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Welcome to the 31 Art blog


Each week one of our artists will post a blog

An Unlike Year - Mike Higgins

By justanact51, Mar 23 2015 04:51PM

Tin HInge (detail)
Tin HInge (detail)
28 Stitches (detail)
28 Stitches (detail)

My creative output (as an adult at least) has been in three mediums. I started off with sculpture in stone and wood, then moved to ceramics and printmaking. The last two I’ve displayed at the Open House previously. The content has always been abstract or something that I’ve found to be aesthetically pleasing. This year, the content is much more personal.

In October 2013, Steve Punter, a fellow resident of the block of flats where I live in London, took his life following a period of unemployment and depression. I knew and liked Steve and his death left me profoundly shocked. Over the following months I really missed him. Although at an intellectual level I could make sense of the reasons why he did what he did, I couldn’t come to terms with it at all. It didn’t get any better. Indeed any unexpected death, be a person under a train or the loss of a friend of a friend, sent me to a very dark place.

Grief, more so than other emotions it seems, links together events that are separated in time. For instance, the death of a public person or celebrity can lead to an outpouring of grief that seems out of proportion to the closeness to that person.

And so it was with me. Steve’s death took me back to the loss of my Dad when I was young. I think becoming the “man of the house” at 13 complicated the process of grieving for him, and it is something that I have avoided until now, although suspected was always there.

So how do you grieve someone who has been dead for 30 years? How do you do it when you have no mechanism for dealing with loss?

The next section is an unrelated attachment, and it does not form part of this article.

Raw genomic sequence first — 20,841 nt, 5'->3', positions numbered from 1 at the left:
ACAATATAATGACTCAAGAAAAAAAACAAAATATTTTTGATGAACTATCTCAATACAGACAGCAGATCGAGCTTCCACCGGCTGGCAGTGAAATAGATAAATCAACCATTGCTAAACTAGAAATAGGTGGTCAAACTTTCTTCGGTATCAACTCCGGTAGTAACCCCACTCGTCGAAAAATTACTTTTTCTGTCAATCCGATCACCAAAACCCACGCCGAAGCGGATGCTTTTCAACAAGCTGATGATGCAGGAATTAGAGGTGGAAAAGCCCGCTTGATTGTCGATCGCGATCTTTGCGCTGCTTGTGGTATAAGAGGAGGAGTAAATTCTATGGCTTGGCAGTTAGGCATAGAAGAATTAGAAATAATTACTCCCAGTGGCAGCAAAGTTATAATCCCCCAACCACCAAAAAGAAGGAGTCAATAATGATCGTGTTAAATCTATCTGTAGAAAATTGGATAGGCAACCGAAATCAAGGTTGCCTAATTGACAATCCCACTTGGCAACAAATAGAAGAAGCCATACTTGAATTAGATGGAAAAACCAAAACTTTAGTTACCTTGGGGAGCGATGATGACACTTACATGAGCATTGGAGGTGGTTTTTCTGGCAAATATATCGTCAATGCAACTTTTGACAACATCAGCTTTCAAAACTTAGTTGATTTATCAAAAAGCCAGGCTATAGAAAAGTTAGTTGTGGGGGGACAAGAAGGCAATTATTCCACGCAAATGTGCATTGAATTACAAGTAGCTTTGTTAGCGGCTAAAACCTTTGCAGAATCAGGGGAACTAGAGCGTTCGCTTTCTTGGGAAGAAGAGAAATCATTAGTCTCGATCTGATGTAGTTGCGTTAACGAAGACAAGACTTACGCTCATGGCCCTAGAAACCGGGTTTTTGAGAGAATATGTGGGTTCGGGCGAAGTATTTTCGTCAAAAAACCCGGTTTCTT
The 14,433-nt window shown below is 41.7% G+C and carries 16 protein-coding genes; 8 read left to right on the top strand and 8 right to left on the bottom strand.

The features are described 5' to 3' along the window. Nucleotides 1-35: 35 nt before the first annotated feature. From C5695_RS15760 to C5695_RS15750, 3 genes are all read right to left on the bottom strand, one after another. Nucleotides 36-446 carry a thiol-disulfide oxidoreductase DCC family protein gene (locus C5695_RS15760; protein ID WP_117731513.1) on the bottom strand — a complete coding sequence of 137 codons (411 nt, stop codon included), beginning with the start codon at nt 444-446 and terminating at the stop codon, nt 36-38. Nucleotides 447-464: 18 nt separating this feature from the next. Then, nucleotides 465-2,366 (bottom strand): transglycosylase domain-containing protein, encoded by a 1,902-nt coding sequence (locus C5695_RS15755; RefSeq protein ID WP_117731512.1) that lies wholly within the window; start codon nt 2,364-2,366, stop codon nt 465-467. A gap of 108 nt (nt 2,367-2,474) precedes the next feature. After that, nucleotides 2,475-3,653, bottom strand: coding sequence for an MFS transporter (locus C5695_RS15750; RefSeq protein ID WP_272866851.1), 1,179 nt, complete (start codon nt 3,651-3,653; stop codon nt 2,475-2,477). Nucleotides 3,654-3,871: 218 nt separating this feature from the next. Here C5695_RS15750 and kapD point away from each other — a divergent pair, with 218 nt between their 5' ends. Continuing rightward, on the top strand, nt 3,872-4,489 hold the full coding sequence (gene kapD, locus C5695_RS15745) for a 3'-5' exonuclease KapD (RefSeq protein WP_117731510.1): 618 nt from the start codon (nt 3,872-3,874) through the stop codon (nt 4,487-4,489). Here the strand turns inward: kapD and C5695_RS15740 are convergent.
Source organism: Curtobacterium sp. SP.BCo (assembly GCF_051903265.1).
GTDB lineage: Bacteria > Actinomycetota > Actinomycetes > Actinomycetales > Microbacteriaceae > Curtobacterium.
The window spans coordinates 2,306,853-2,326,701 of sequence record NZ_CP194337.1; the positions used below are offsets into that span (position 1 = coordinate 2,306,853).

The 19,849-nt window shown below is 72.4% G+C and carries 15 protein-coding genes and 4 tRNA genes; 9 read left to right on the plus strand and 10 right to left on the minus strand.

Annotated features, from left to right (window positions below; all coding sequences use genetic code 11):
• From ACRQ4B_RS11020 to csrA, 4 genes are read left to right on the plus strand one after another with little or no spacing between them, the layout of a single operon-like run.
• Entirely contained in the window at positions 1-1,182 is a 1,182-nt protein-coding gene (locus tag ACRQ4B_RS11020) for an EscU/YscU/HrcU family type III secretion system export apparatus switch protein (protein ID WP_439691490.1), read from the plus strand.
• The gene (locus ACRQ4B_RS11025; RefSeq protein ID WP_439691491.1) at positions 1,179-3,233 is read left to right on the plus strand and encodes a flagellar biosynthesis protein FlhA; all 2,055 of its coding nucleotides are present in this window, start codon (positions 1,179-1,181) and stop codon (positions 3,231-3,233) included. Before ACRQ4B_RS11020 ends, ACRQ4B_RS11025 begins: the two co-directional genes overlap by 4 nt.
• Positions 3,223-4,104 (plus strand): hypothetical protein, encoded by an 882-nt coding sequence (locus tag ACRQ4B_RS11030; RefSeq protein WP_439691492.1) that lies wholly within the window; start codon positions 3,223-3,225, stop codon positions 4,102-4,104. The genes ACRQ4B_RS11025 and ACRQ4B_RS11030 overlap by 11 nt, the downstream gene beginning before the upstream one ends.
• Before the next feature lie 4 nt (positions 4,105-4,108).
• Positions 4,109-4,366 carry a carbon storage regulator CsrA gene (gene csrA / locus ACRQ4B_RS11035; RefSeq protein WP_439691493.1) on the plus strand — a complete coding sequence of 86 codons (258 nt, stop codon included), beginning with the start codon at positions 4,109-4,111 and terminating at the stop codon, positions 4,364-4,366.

For me, poetry played a key role. I’d not written a word of poetry for over 20 years but had recently started going to a poetry night, “Bang Said the Gun”, at a local pub. It arrived at just the right time.

The first couple of poems were both difficult and emotional to write. In fact writing them is still hard and draining. I’ve learnt that poetry allows me to visit a place to grieve, and even be overwhelmed, yet be able to safely return. It allowed me to contain the juggernaut of sadness as it thundered over the horizon on a Monday, knowing it would hit on the weekend. It allowed me to take the sucker punch of grief as I stepped of a dancefloor on an otherwise happy night out.

Over the year, the feelings changed and I found I could approach other things. My Mum has dementia and as a family we are losing her by degrees. I am unlikely to become a father myself. A year on from Steve’s death, a group of his friends met to remember him. And my poems have allowed me to express my love and affection in different ways too.

An important part of the process has been sharing the poems with others, something I want to extend in the Open House. But I didn’t want it just to be “Mike’s Wall of Misery”. I decided to illustrate some of the poems with a related print. I have played with relief printing previously and this year have learnt monoprints, drypoint and etching with various degrees of success. The process of printmaking has again allowed me to come back to the themes in a different way.

I hope you visit us and take something from the poems and the pictures.

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